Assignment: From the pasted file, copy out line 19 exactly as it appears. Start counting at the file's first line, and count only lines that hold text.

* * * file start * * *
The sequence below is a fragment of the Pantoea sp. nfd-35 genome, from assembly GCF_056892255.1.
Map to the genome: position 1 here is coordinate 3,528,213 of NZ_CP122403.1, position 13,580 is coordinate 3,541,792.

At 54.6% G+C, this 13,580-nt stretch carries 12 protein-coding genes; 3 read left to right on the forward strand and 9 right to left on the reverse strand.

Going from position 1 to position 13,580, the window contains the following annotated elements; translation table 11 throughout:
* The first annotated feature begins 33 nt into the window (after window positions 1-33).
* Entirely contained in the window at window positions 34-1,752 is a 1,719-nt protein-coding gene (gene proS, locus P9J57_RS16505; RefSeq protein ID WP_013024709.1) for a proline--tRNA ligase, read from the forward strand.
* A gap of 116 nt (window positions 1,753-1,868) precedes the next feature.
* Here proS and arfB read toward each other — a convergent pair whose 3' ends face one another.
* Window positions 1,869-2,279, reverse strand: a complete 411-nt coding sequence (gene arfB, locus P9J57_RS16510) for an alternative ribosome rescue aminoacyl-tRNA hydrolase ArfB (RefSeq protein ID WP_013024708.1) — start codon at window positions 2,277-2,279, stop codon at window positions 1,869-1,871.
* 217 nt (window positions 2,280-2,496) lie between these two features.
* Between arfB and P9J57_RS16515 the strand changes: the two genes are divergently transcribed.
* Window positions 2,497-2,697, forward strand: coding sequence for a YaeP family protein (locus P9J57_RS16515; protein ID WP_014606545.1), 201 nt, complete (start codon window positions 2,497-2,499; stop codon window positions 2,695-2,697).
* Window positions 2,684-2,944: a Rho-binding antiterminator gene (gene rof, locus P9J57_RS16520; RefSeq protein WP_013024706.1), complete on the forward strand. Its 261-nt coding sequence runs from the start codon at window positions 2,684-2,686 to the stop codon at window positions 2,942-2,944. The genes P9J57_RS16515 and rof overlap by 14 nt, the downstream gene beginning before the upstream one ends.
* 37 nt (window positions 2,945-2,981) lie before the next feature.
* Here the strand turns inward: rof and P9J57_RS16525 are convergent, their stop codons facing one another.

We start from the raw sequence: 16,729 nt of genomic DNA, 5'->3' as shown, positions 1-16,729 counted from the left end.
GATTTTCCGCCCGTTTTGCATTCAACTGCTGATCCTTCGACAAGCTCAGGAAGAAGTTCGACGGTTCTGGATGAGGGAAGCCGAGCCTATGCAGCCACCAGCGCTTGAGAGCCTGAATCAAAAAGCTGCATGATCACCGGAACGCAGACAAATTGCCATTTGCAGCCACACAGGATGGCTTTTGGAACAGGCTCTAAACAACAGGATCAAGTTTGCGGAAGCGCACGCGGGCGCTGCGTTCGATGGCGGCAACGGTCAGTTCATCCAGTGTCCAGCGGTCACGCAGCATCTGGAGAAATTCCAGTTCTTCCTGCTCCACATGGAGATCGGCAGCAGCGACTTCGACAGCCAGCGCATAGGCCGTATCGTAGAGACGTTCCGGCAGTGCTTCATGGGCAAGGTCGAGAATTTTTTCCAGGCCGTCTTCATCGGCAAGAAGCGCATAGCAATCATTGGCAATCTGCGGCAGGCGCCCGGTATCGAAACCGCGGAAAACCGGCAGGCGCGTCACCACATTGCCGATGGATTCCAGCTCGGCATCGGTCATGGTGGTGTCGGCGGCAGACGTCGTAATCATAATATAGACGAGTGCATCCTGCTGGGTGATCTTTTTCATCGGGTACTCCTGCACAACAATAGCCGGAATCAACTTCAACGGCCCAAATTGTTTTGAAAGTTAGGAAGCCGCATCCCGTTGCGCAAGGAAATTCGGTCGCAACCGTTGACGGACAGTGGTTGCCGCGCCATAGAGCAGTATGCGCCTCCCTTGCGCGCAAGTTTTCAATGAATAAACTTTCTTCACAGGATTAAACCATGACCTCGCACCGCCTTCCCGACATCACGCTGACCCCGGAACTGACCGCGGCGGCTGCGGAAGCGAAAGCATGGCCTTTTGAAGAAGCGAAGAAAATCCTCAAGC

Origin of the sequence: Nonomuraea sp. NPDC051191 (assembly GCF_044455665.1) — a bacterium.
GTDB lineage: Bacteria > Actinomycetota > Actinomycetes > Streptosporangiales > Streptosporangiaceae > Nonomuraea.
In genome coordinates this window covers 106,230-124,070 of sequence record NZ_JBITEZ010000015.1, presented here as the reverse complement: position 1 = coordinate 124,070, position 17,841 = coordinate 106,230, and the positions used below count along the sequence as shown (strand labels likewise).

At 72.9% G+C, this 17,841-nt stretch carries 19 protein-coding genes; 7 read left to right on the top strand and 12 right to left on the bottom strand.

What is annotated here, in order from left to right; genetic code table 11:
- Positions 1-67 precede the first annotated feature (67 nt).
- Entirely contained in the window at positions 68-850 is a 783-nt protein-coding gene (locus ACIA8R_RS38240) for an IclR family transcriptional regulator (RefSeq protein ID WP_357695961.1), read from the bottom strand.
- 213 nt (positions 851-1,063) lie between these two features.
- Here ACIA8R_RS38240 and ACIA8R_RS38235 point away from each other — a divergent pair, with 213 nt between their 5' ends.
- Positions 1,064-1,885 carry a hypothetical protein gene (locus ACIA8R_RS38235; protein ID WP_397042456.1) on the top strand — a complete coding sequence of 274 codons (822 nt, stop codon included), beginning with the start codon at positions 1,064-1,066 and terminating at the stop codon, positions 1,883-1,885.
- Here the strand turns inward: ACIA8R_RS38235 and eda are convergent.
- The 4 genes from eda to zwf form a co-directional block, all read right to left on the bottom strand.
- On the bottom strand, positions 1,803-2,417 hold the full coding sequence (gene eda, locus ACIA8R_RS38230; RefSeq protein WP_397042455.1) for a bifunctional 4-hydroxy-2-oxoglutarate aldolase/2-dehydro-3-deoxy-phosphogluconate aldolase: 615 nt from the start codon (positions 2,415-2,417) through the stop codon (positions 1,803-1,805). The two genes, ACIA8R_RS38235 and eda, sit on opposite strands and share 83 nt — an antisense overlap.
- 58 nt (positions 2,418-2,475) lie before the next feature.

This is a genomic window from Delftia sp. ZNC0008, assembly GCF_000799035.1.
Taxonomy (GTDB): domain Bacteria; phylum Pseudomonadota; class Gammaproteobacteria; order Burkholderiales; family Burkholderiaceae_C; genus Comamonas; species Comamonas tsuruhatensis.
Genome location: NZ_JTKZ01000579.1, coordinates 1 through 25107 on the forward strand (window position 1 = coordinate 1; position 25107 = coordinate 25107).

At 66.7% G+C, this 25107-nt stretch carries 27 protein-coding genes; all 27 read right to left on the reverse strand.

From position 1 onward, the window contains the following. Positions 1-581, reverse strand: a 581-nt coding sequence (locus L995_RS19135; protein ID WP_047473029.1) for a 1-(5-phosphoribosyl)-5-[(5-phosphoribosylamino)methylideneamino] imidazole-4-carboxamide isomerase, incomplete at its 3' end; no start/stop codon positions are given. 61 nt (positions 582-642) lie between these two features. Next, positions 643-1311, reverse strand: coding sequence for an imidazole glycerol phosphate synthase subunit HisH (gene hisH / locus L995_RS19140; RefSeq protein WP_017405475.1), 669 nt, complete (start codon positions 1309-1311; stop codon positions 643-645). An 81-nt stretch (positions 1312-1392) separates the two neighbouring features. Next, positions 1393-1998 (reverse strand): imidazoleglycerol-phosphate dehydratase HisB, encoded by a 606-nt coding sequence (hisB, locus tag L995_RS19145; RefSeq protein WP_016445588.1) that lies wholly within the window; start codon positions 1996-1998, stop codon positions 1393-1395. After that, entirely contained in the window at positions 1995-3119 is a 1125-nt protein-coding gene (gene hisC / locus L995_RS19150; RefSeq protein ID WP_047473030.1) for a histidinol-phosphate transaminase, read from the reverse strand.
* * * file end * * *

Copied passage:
GTDB lineage: Bacteria > Actinomycetota > Actinomycetes > Streptosporangiales > Streptosporangiaceae > Nonomuraea.